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One Year Out — A Parent’s View on a Student’s Auburn Journey
Flashback to early May 2016 — a time of great pride. My daughter Sarah was graduating from Auburn. She’d be walking across that stage (on time, no less!) after a four-year college career that included everything she or any Auburn parent could hope for.
It was also a time of melancholy. That four-year run flew by, creating a lifetime of memories for our entire family, not just for Sarah. It was exciting to be on the cusp of her new adventure, but it was also tough to say goodbye to the Loveliest Village on the Plains.
Fortunately, we didn’t wallow in melancholy for long. We were blessed when— four days after that graduation ceremony— Sarah accepted a job at 2U (www.2U.com), a DC-based international education technology company that is routinely named one of D.C.’s best places to work. This June, she will celebrate her one-year anniversary.
This outcome mostly resulted from how Sarah followed her passions as an undergrad, carefully weighed her options, then cranked up her networking and interviewing efforts as Graduation approached. As first-time parents of a college grad, my wife and I learned a lot as her sounding board and positive influencers during her journey.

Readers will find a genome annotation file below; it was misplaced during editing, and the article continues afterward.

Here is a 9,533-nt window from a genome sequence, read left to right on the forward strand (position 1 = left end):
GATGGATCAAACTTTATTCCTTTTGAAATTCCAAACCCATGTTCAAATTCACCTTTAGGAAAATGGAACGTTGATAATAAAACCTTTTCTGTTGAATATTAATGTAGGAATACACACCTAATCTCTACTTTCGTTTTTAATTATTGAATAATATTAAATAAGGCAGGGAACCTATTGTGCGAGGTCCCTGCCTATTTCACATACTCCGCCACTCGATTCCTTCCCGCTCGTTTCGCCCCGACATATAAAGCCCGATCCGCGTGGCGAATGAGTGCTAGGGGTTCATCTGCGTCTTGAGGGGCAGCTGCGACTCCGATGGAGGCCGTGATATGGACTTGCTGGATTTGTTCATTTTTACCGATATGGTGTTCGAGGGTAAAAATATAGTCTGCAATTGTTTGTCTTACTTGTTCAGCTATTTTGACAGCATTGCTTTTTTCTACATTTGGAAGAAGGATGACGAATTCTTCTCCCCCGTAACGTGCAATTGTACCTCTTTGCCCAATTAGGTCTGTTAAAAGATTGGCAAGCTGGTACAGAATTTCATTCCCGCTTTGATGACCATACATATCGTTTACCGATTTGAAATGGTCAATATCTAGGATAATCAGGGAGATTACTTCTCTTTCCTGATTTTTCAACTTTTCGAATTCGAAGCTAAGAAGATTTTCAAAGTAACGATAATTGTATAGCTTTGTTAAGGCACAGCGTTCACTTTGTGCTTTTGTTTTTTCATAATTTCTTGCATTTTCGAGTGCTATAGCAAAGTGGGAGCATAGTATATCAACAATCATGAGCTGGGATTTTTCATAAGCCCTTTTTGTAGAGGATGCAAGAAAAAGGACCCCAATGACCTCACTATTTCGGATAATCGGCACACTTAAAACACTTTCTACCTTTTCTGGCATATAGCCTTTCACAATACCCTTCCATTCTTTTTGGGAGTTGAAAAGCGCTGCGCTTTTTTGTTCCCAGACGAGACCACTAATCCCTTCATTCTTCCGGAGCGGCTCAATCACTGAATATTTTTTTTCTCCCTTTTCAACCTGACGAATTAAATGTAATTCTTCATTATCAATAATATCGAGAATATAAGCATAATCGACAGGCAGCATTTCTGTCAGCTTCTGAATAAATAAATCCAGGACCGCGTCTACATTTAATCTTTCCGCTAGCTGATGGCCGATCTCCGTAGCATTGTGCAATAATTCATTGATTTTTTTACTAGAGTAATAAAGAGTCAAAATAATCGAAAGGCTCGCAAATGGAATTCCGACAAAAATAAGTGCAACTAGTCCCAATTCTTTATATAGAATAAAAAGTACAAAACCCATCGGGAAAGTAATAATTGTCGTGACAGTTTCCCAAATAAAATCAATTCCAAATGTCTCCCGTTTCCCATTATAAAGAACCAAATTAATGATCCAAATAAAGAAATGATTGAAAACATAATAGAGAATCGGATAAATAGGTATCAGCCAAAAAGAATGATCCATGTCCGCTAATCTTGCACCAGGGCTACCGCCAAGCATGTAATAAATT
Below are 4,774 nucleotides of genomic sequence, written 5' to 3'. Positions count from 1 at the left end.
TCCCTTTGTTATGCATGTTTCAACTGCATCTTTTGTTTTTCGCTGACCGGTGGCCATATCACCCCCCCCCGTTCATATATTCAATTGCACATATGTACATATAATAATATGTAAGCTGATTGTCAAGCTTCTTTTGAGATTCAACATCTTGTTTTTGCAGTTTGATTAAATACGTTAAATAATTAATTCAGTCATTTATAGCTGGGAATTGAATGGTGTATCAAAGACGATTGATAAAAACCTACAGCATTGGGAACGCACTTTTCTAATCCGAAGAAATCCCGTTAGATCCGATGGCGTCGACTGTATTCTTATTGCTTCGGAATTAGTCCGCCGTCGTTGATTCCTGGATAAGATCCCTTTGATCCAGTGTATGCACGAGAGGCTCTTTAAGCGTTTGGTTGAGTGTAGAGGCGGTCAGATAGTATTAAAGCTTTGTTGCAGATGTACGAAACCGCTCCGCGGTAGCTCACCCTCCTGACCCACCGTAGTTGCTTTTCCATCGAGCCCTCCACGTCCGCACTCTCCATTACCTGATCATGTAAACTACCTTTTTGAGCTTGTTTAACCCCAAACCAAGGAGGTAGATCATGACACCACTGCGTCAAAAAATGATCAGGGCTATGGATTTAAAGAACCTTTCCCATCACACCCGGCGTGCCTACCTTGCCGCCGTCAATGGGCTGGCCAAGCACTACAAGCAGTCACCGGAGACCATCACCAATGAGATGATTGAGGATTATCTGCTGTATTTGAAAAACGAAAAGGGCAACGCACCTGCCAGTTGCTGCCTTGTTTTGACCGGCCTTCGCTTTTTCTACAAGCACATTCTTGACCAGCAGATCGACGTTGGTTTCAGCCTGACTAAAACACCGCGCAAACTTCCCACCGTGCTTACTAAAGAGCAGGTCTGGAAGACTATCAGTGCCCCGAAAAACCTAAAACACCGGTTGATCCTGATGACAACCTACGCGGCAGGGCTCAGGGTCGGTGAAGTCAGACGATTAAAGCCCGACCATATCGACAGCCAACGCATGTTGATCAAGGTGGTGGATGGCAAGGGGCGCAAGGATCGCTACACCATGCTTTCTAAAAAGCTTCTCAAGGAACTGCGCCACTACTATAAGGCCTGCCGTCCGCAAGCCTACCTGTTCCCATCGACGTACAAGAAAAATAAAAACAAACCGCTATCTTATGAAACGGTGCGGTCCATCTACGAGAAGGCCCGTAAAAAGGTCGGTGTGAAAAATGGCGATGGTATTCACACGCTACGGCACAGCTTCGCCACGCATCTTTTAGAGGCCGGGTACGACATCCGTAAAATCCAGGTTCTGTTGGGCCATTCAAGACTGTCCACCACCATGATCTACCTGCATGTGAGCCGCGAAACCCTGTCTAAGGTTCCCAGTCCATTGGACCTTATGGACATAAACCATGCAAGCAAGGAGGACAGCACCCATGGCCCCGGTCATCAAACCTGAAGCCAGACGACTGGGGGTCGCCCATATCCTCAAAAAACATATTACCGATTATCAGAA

Following her passions
Sarah wasn’t shy about “adjusting” her major as her Auburn experience unfolded. As parents, we were supportive as long as her reasoning was sound. She began college as an early education major. That had been her driving interest all through high school, where she enjoyed internships with local elementary schools and earned a state teaching certificate for the hours spent with her pre-K kids. But then came the Beat Bama Food Drive (BBFD). She became involved with this as a freshman in Toomer Hall. At the same time, her education classes introduced her to an after-school reading program at a local Auburn elementary school. The kids there stole her heart, and their circumstances, along with what she was learning through BBFD, underscored the extent of food insecurity in the local community. Around this time Sarah seriously considered changing her major to help prepare her to be an advocate for those in need. Public relations and communications seemed like a natural fit for her engaging style.
Sarah's commitment to BBFD continued, and she was selected president her junior year, leading her to serve as BBFD’s first two-term president and bringing about another course correction. Sarah realized that while education was still important to her, nonprofit studies would align with her growing servant-leader inclinations. Fortunately, Auburn has an innovative Interdisciplinary Studies program that allowed her to craft a degree program across nonprofit studies, communications, and business.